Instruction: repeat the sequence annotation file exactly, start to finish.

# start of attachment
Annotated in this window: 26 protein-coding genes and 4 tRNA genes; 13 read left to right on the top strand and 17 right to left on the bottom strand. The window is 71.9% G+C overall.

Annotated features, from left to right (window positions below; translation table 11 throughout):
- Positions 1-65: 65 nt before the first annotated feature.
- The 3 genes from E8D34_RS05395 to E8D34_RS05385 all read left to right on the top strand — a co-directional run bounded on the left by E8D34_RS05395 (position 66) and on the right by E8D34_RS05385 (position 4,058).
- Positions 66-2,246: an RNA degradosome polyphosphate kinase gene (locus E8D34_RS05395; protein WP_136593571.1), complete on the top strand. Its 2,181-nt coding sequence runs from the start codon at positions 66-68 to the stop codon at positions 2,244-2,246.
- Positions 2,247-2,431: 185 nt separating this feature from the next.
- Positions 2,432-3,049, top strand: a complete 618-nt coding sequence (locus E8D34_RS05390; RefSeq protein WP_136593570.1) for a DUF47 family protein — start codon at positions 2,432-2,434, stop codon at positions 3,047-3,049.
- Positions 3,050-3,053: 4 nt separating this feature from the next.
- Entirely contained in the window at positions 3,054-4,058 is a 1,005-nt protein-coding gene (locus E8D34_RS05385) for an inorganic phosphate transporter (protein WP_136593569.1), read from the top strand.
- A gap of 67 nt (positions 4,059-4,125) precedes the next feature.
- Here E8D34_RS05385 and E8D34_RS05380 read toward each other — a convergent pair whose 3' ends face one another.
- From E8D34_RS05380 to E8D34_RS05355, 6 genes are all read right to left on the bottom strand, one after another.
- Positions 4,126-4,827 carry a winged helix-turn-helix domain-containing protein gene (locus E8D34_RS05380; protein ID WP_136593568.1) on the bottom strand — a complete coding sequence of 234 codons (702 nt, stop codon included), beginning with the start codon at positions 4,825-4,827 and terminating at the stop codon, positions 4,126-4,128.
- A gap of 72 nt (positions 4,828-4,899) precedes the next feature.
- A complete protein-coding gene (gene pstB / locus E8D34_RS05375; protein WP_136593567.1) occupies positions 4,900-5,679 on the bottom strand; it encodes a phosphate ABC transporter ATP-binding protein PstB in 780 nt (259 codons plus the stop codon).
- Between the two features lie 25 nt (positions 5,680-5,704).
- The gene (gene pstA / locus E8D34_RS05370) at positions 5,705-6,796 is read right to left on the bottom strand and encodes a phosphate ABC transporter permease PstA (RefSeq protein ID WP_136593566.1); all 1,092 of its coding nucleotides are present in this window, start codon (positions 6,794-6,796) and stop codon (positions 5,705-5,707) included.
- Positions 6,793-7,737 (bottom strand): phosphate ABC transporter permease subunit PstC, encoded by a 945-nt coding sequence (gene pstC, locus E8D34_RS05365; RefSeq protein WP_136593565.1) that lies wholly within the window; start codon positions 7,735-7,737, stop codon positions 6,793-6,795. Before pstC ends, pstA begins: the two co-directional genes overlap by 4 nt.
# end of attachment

Annotated in this window: 26 protein-coding genes and 4 tRNA genes; 13 read left to right on the top strand and 17 right to left on the bottom strand. The window is 71.9% G+C overall.

Annotated features, from left to right (window positions below; translation table 11 throughout):
- Positions 1-65: 65 nt before the first annotated feature.
- The 3 genes from E8D34_RS05395 to E8D34_RS05385 all read left to right on the top strand — a co-directional run bounded on the left by E8D34_RS05395 (position 66) and on the right by E8D34_RS05385 (position 4,058).
- Positions 66-2,246: an RNA degradosome polyphosphate kinase gene (locus E8D34_RS05395; protein WP_136593571.1), complete on the top strand. Its 2,181-nt coding sequence runs from the start codon at positions 66-68 to the stop codon at positions 2,244-2,246.
- Positions 2,247-2,431: 185 nt separating this feature from the next.
- Positions 2,432-3,049, top strand: a complete 618-nt coding sequence (locus E8D34_RS05390; RefSeq protein WP_136593570.1) for a DUF47 family protein — start codon at positions 2,432-2,434, stop codon at positions 3,047-3,049.
- Positions 3,050-3,053: 4 nt separating this feature from the next.
- Entirely contained in the window at positions 3,054-4,058 is a 1,005-nt protein-coding gene (locus E8D34_RS05385) for an inorganic phosphate transporter (protein WP_136593569.1), read from the top strand.
- A gap of 67 nt (positions 4,059-4,125) precedes the next feature.
- Here E8D34_RS05385 and E8D34_RS05380 read toward each other — a convergent pair whose 3' ends face one another.
- From E8D34_RS05380 to E8D34_RS05355, 6 genes are all read right to left on the bottom strand, one after another.
- Positions 4,126-4,827 carry a winged helix-turn-helix domain-containing protein gene (locus E8D34_RS05380; protein ID WP_136593568.1) on the bottom strand — a complete coding sequence of 234 codons (702 nt, stop codon included), beginning with the start codon at positions 4,825-4,827 and terminating at the stop codon, positions 4,126-4,128.
- A gap of 72 nt (positions 4,828-4,899) precedes the next feature.
- A complete protein-coding gene (gene pstB / locus E8D34_RS05375; protein WP_136593567.1) occupies positions 4,900-5,679 on the bottom strand; it encodes a phosphate ABC transporter ATP-binding protein PstB in 780 nt (259 codons plus the stop codon).
- Between the two features lie 25 nt (positions 5,680-5,704).
- The gene (gene pstA / locus E8D34_RS05370) at positions 5,705-6,796 is read right to left on the bottom strand and encodes a phosphate ABC transporter permease PstA (RefSeq protein ID WP_136593566.1); all 1,092 of its coding nucleotides are present in this window, start codon (positions 6,794-6,796) and stop codon (positions 5,705-5,707) included.
- Positions 6,793-7,737 (bottom strand): phosphate ABC transporter permease subunit PstC, encoded by a 945-nt coding sequence (gene pstC, locus E8D34_RS05365; RefSeq protein WP_136593565.1) that lies wholly within the window; start codon positions 7,735-7,737, stop codon positions 6,793-6,795. Before pstC ends, pstA begins: the two co-directional genes overlap by 4 nt.